When you’re a U.S. senator, your hands are full.

There is, say, Iran and its nuclear ambitions. Syria and the chemical attack by the government on its citizens The debt ceiling. And some 11 million people – more than the entire population of many nations – living under the radar, without legal status, in the United States.

And then, there’s Justin Bieber.

Yes, THAT Justin Beiber – the 19-year-old bad-boy Canadian pop star who has been making what seems to be weekly stops at police stations, most recently in Toronto and Miami Beach.

And so, Sen. Marco Rubio, a Republican from Florida, weighed in on The Biebs’ troubles when cornered on Capitol Hill by a correspondent for TMZ, the celebrity gossip and entertainment website.

Noting that there are “big issues” occupying his attention and time these days, Rubio nonetheless observed that “that kid’s in trouble.”

There seemed to genuine concern from the senator.

“I hope he gets some help,” Rubio said. “It sounds like he’s got a lot of problems.”

If Bieber doesn’t get a grip on himself, and his issues, said Rubio, "He’s going to wind up in a bad, bad place.”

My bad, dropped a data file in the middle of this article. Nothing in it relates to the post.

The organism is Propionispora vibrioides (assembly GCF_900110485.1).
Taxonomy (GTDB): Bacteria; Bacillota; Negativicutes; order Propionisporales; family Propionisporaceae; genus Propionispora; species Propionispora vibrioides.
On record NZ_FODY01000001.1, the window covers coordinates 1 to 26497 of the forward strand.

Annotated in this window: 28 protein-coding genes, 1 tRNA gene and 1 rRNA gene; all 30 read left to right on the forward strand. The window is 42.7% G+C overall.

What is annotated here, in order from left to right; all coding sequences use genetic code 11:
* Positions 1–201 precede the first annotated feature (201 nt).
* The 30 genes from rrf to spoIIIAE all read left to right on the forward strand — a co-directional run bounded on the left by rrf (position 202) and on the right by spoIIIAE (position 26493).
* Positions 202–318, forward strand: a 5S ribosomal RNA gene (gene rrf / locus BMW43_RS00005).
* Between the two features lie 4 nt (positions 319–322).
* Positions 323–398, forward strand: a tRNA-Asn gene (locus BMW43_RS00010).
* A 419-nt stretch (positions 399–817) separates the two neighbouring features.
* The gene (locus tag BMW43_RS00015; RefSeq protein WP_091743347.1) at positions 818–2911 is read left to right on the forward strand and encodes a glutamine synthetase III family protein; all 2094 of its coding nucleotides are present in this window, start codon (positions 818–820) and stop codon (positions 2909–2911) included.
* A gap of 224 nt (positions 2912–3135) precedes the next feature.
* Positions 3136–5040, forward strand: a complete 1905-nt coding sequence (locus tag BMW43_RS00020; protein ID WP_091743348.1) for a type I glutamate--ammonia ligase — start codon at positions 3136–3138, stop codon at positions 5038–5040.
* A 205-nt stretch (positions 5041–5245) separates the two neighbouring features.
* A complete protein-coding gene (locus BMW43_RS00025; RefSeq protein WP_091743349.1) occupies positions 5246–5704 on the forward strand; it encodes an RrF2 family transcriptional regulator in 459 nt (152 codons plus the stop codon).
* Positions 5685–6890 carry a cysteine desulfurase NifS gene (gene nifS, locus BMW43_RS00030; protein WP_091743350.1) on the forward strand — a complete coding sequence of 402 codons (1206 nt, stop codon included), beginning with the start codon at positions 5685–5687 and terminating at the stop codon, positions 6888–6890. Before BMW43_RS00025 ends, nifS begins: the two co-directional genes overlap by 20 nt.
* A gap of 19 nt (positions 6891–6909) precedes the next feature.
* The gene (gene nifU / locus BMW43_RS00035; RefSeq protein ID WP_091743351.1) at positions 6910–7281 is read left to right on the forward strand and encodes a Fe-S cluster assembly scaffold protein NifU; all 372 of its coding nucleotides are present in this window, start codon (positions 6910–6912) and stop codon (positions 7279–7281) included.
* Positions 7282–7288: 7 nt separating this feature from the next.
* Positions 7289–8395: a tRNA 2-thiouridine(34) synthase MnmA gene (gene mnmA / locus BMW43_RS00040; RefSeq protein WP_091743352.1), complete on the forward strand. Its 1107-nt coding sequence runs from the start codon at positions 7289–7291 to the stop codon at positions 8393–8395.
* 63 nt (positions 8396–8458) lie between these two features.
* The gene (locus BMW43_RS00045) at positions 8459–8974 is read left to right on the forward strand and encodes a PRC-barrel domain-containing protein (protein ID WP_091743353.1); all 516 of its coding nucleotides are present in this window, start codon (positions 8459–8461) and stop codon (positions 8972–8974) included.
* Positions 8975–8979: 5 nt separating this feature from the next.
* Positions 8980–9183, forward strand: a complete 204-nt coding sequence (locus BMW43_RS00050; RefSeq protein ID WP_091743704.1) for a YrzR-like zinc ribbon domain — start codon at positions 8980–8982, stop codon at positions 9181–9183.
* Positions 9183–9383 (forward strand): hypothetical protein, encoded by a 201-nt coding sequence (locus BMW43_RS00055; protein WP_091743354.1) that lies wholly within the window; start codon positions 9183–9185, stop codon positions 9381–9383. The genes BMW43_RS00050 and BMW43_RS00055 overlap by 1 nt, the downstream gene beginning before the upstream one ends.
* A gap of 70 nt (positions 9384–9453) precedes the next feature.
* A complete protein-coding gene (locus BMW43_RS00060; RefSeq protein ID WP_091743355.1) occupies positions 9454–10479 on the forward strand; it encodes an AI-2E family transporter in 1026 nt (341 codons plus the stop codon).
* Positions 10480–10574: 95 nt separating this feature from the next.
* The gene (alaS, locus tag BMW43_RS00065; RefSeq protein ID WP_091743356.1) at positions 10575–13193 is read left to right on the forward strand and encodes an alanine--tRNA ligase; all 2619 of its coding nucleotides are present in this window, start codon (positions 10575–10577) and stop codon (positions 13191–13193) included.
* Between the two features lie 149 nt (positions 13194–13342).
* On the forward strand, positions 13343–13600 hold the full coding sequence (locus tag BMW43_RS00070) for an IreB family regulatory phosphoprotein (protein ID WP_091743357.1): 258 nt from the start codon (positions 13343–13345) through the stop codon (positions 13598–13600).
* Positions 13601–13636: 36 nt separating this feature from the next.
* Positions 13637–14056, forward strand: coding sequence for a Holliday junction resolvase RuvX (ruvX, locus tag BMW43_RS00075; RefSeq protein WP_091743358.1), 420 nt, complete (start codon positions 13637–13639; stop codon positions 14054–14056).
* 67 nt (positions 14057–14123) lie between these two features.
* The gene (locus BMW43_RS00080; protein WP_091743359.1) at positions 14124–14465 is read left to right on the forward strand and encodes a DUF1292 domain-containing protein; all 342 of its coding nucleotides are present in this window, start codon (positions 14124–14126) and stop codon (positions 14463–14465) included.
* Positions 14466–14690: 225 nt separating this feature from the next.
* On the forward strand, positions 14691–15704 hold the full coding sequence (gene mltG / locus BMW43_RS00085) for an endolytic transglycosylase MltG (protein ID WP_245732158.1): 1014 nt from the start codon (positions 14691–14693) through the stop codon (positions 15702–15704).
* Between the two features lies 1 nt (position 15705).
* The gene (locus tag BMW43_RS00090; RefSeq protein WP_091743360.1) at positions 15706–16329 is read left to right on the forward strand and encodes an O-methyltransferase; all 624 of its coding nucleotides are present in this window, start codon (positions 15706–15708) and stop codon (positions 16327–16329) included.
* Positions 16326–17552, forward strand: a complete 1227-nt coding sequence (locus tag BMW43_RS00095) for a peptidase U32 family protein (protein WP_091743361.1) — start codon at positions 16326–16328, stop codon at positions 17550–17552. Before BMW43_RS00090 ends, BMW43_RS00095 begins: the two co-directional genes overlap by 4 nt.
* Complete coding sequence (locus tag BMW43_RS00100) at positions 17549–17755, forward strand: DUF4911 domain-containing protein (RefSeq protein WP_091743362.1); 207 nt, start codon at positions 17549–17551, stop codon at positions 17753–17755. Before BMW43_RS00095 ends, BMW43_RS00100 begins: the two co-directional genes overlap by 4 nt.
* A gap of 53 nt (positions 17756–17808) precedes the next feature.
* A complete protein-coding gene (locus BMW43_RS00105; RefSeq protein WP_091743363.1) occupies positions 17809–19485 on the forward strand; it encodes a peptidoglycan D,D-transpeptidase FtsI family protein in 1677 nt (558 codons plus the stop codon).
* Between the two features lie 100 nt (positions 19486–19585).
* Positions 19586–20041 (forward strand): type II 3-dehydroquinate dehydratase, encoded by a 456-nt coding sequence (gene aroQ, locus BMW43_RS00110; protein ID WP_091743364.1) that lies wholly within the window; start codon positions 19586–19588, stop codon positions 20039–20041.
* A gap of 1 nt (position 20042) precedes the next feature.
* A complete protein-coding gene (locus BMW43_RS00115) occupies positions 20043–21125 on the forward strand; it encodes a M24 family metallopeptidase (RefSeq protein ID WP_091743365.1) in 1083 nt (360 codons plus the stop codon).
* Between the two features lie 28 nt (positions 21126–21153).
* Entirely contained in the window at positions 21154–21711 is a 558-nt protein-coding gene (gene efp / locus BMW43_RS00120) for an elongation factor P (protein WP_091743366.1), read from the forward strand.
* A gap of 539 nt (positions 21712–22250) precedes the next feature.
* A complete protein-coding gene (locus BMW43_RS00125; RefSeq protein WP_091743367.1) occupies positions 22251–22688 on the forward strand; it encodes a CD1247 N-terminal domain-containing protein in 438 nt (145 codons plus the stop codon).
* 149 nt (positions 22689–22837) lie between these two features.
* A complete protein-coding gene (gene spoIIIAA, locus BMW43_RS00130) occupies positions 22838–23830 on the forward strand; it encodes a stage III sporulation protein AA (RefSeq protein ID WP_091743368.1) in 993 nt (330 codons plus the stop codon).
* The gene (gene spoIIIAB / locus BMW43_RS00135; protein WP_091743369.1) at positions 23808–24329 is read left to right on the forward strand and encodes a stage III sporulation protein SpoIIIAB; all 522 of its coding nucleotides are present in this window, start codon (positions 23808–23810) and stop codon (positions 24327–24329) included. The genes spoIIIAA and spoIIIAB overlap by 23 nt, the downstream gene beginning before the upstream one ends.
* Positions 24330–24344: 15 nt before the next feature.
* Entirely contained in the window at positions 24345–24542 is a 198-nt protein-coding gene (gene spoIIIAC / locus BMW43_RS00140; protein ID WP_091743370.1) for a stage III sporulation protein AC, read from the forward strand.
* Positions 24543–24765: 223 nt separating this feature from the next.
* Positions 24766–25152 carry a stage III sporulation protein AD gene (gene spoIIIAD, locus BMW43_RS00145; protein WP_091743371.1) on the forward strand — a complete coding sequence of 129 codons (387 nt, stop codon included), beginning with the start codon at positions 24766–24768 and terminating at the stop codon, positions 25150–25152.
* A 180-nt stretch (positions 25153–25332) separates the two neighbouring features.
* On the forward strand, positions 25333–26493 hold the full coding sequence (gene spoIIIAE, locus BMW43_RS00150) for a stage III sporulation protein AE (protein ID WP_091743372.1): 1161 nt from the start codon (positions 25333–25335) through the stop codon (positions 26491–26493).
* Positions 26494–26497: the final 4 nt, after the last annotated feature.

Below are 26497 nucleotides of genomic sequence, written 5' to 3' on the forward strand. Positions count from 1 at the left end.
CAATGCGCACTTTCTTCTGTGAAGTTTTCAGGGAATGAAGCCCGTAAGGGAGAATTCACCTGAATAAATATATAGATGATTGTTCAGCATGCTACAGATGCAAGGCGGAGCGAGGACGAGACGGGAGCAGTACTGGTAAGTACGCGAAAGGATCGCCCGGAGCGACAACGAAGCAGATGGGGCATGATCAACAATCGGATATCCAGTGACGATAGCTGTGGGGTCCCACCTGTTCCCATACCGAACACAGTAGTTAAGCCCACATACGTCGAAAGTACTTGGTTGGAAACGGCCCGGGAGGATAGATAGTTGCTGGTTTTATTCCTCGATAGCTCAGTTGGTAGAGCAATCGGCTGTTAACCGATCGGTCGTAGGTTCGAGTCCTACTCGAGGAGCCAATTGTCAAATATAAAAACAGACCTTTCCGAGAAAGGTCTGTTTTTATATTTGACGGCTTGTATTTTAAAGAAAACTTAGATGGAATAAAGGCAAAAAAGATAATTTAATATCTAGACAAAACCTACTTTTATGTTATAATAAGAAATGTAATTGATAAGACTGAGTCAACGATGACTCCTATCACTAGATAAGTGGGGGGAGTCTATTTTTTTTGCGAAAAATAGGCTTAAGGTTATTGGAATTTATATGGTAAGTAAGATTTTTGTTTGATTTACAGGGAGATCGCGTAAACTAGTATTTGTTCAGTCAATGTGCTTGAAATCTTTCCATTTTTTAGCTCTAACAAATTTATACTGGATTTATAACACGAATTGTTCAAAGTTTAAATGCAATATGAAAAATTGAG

On Wednesday, Bieber, who is in the United States on a temporary visa, pleaded not guilty in Florida to charges of driving under the influence after allegedly driving nearly twice the speed limit on a Miami Beach street. He also pleaded not guilty to resisting arrest and driving with an expired license.

Bieber and R&B singer Khalil Amir Sharieff were arrested last week in Miami Beach during what police described as an illegal street drag race between a Lamborghini and a Ferrari. Neither has been charged with drag racing, which is a crime in Florida.

On Thursday, TMZ reported that the toxicology report showed Bieber was on marijuana and Xanax at the time of his Miami Beach arrest.

The singer told police he had been smoking pot all day and that his mother had given him Xanax.

This week, Bieber was charged with assault for allegedly hitting a Toronto limousine driver several times in the back of the head last month. 

The Associated Press contributed to this report.

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